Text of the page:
The environmental benefits of alternative deathcare have become a large selling point for companies as green investments trend upwards. Transcend, a New York-based green burial startup that promises to turn human bodies into trees after death, highlights its goal of mass reforestation and eco-friendly burial in its advertising, stating on its website: “Every Tree Burial creates a healthier foundation for all life on Earth.”
Its founder and CEO, Matthew Kochmann, has a Silicon Valley background, counting himself as one of the first employees at Uber. He came to the deathcare industry after meditating on the spiritual nature of burial options, he says.
“I was thinking about how I personally would like to become a tree after death, and I realized that there weren’t any options out there to make that happen—I’d have to do it myself,” he said. “I am a huge advocate of helping heal humanity’s relationship and fear around mortality.”
Through Transcend’s process, the body is buried in organic biodegradable flax linen along with a unique blend of fungi-enriched soil, and a young tree is planted in the ground above it. The company says the mushrooms then “work their magic” to ensure “a direct connection between the nutrient-rich body and the tree’s root system so that the body can literally become the tree”.
The company has piqued the interest of investors and celebrities, with Darren Aronofsky, director of Black Swan and Requiem for a Dream, counting himself among the company’s advisers. Still, fundraising hadn’t always been easy, Kochmann said, adding that some investors had told him: “We don’t invest in taboo areas like pornography or death.”
“Putting death on par with pornography just shows that there’s still a lot of work to do in our culture and our society to get people more comfortable with it,” he said.
Recompose, the original human composting startup, has raised nearly $18 million—none of which, its founder is quick to point out, came from traditional venture capital funds, but instead from accredited “values-aligned investors,” Spade said—investors who “are first and foremost investing for the mission and the vision” of Recompose.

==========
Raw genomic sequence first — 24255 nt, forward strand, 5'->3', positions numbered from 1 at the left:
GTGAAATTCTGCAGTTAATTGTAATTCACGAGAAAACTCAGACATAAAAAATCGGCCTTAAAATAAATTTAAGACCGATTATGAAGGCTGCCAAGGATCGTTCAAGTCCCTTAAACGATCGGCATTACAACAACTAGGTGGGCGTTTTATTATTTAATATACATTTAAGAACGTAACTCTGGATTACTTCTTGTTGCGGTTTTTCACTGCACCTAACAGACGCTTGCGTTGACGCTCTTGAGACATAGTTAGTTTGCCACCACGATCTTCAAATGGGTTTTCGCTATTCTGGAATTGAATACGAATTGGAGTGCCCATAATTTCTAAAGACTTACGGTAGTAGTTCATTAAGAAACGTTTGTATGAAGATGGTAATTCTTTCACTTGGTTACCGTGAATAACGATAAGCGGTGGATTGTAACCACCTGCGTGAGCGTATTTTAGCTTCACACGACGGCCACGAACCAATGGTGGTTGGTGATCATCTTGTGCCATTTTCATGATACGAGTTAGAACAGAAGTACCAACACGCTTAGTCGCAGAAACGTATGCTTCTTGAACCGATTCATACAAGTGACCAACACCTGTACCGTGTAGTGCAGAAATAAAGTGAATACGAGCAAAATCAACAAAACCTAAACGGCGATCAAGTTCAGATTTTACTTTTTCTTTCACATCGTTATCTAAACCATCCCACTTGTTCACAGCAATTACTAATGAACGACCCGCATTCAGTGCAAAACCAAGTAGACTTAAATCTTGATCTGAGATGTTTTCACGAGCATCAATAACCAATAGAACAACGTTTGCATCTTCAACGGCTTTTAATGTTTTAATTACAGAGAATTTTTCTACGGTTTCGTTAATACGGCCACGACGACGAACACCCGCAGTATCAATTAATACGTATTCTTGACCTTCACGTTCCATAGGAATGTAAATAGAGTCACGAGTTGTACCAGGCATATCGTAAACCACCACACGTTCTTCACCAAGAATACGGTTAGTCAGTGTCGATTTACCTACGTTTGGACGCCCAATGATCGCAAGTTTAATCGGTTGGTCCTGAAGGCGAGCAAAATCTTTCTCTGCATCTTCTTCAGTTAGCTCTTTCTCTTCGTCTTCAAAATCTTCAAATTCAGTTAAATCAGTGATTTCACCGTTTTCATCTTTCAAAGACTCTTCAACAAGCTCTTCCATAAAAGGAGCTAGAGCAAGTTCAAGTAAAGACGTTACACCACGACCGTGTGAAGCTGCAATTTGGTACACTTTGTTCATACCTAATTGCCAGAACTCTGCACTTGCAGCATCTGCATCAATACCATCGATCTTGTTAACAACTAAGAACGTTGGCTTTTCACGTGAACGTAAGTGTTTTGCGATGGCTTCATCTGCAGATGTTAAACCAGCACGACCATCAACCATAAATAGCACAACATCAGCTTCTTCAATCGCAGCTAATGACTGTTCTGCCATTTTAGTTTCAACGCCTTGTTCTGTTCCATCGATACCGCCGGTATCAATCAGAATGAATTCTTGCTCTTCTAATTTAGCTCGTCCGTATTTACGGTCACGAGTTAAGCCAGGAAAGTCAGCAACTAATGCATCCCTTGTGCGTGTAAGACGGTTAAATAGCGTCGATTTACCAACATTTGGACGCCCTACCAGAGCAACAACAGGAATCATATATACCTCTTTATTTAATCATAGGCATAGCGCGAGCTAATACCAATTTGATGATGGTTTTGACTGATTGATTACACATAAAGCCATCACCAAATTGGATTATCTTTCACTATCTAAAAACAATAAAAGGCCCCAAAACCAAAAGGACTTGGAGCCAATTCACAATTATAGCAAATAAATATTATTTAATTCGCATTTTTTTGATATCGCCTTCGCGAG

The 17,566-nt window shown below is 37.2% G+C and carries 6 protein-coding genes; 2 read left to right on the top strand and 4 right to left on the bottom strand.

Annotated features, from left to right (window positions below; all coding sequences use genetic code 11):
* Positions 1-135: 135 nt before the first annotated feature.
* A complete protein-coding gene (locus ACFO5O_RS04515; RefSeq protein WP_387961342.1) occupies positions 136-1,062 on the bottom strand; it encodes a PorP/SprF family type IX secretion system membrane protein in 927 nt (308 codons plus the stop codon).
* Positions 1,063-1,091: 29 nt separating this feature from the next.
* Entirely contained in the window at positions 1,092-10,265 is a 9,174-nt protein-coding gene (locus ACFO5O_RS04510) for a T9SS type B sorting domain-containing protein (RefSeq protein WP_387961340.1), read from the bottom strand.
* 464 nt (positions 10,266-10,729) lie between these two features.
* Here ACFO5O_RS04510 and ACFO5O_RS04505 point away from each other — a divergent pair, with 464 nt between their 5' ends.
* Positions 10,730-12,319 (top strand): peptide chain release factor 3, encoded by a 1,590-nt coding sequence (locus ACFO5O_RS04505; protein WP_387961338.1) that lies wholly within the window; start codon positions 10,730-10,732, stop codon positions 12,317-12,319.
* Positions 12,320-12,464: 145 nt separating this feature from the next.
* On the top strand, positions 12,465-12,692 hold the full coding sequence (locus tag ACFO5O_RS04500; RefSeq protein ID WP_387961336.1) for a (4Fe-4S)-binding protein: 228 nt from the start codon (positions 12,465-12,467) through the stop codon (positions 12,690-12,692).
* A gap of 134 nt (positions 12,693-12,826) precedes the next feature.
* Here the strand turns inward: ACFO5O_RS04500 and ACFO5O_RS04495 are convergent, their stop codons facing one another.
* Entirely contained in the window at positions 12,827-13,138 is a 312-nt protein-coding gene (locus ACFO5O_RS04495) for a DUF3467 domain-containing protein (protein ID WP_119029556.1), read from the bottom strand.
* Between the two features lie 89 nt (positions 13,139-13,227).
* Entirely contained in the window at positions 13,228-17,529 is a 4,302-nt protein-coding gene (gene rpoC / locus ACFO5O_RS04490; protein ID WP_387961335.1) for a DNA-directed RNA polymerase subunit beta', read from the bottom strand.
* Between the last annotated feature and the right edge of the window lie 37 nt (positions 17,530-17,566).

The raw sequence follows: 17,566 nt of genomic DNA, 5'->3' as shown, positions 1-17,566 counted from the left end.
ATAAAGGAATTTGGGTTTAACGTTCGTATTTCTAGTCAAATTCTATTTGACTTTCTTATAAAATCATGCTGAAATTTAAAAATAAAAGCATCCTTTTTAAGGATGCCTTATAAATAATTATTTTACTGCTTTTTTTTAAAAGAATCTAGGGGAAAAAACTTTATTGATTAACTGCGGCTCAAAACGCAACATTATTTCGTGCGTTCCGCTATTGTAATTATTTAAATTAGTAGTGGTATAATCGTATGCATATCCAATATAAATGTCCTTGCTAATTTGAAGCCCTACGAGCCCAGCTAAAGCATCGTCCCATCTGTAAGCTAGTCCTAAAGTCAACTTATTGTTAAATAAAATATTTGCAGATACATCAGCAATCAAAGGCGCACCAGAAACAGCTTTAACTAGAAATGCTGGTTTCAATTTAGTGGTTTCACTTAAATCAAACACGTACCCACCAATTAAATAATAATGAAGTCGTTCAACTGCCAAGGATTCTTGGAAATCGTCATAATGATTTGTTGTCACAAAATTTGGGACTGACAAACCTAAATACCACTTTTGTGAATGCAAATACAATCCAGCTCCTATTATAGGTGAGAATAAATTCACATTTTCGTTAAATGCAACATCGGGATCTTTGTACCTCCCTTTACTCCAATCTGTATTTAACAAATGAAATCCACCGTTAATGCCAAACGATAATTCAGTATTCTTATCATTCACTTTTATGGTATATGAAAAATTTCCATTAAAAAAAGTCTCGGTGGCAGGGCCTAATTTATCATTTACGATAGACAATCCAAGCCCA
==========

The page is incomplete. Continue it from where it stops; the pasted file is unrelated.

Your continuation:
Spade said the company had prioritized fundraising models that allow it to stay true to its roots as an advocacy group while still creating sustainable funding. It has also launched a “community fund” to help subsidize its services for clients who cannot afford to pay full price.
The company has worked directly with legislators to pass laws that allow for human composting while creating a framework that supports strong ethics in the burgeoning industry.
“We want to be sure that any kind of human composting operator that’s working with grieving families is doing so within the utmost ethical practices,” she said. “It is not only about how to decompose, operate, and care for our clients—but also, how can we support an industry that always has the most ethical, rigorous operations?”
Spade said although her company had been the first to pioneer human composting, she was “thrilled” to see the movement grow. And although the new frontier of deathcare is getting increasingly crowded in some places, those involved say there is an environment of camaraderie and support as they work towards a common goal: taking down the monopoly that the traditional funeral industry has on death.
“This is a community that has to prioritize solidarity,” said Kochmann. “You are fighting for legislation, you are fighting regulatory battles, and you are fighting an uphill consumer battle because people don’t want to think about death.”